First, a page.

The SD Snatcher wiki last edited by Jagged85 on 02/17/13 09:27AM View full history

Overview

Produced by Hideo Kojima, SD Snatcher is a non-canonical reimaging of Snatcher in the form of a "super deformed" turn based RPG, released by Konami exclusively on the MSX2 platform. While many portions of the original storyline remain, it contains a large number of additions, including a new final act that altered the outcome of the game. This final act would later be incorporated into future releases of the title, though with significant differences.

The game notably came with an add on sound cartridge (officially known as the SCC II, sometimes referred to as the SCC or SD Snatcher SCC) for enhanced musical quality. This cartridge was backwards compatible with the previously released sound cartridge (SCC), with the difference being that channels 4 and 5 were separated in the new revision; they had previously shared the same waveform.

Gameplay

The game is a turn based RPG. Enemies are viewable on the "overworld" portion and can sometimes be avoided if the player is careful. Movement between overworld maps is faciliated through a taxi-like service that is called via videophones located at various points on each map. At each phone, the player also has the ability to save the same and return at a later time.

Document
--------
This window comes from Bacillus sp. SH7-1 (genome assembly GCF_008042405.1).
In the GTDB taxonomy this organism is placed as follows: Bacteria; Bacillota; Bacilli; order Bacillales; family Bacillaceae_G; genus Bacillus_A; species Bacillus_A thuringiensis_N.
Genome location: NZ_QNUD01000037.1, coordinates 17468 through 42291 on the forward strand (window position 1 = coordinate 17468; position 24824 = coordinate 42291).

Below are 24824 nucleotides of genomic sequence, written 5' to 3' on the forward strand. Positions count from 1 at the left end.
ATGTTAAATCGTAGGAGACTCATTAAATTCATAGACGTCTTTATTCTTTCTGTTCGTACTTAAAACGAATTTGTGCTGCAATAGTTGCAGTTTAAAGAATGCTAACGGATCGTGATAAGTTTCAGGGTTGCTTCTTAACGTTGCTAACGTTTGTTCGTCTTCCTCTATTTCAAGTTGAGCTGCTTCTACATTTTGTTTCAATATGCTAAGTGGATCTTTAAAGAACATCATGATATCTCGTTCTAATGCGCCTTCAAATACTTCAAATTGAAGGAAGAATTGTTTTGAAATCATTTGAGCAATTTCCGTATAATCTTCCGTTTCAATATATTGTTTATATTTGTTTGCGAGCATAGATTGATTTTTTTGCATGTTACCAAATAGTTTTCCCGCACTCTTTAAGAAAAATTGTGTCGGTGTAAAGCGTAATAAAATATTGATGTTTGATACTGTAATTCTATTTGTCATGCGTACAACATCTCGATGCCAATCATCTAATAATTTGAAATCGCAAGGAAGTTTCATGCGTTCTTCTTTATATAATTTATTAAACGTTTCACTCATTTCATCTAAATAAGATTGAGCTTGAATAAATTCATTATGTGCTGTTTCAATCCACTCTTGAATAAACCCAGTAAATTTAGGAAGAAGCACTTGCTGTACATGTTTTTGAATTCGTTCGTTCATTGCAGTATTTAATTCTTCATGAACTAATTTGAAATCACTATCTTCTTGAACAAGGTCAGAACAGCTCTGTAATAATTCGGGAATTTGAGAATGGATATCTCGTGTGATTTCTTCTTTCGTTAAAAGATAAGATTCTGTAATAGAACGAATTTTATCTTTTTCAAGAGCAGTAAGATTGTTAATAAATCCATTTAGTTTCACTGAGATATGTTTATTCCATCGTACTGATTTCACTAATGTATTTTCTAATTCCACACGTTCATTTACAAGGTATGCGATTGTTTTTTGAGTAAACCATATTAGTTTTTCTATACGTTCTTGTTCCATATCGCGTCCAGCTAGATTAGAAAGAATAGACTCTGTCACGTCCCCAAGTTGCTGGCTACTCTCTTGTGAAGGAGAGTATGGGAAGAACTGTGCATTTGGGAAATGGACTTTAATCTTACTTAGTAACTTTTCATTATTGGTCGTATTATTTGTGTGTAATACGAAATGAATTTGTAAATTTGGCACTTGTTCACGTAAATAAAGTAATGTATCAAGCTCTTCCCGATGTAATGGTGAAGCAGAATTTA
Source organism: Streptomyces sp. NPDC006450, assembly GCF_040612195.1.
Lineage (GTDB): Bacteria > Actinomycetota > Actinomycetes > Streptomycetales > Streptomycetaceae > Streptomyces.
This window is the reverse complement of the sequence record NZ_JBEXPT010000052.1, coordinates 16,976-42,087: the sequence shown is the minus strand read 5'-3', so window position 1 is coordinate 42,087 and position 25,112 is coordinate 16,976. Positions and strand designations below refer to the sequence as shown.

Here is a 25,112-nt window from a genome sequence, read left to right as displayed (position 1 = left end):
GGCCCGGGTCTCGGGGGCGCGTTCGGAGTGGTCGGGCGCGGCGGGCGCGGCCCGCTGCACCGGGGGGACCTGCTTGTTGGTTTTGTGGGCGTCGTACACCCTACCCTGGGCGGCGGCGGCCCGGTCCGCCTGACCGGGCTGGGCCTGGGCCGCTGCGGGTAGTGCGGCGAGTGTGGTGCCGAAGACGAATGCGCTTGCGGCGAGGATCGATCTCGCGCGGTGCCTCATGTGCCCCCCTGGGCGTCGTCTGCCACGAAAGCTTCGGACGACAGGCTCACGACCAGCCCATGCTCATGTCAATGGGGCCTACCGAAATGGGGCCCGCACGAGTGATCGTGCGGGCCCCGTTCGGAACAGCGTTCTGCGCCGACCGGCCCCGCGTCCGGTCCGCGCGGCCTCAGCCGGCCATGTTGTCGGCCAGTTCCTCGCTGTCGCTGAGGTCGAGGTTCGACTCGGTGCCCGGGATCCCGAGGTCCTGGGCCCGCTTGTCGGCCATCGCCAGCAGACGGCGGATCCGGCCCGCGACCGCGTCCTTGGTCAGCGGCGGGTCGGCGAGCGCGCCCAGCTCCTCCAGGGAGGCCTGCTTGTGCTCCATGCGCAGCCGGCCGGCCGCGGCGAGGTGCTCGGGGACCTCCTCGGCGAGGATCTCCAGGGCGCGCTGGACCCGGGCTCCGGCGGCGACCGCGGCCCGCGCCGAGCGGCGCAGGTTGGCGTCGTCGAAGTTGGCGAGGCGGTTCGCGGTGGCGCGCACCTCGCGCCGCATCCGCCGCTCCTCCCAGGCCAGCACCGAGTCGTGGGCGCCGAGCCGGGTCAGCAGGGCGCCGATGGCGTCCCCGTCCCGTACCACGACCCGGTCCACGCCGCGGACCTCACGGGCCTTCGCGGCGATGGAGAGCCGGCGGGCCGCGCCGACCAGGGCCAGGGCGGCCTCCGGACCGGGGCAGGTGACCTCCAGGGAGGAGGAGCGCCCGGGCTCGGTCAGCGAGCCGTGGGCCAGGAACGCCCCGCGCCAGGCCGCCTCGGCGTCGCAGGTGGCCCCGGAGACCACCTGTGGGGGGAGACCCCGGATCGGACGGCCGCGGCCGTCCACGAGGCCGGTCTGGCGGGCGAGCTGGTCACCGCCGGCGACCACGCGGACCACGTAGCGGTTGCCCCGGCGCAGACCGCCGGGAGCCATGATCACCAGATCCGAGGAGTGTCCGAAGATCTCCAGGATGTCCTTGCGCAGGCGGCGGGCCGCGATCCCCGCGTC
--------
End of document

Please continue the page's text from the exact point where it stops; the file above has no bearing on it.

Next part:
During combat, gameplay switches to a first person point of view similar to Dragon Warrior. A grid forms the background and the player uses a targeting reticule (with its size governed by the area of effectiveness of the equipped weapon) to target the enemy. Enemies have destructable body parts and can have their weapons, mobility, or sight disabled in any order prior to destruction. This is possibly the first time a limb-targeting system was used, anticipating the Risk system of Vagrant Story, the VATS system of Fallout 3, and the combat system of Last Rebellion.

Reception

SD Snatcher has long enjoyed critical acclaim from MSX sites around the world since the mid-90s and on MSX bulletin boards and newsgroups prior to that. It consistently is ranked among the greatest MSX games ever released; in 2004 it was ranked "Best MSX Game Ever" after a poll of the userbase of MSX.org (link) and subsequently in 2008, Konami was voted as the best RPG developer (link).

Despite its widespread critical acclaim across the globe, players have critisized the at times excessively combat heavy final portion of the game as being its weak point. Additionally, some users have found the combat, while intially exciting and fresh, to grow slow as the game moves on. With the advent of MSX2 emulation, such players are typically encouraged to set a key to "unthrottle" the emulation speed during combat segments in order to speed them up.

Legacy

While it was never officially released outside of Japan, Manuel Pazos and translation group Oasis (Marcel Kok and Dennis Lardenoye) developed localized patches (in Spanish and English, respectively) that introduced the game to a larger, non-Japanese speaking audience.

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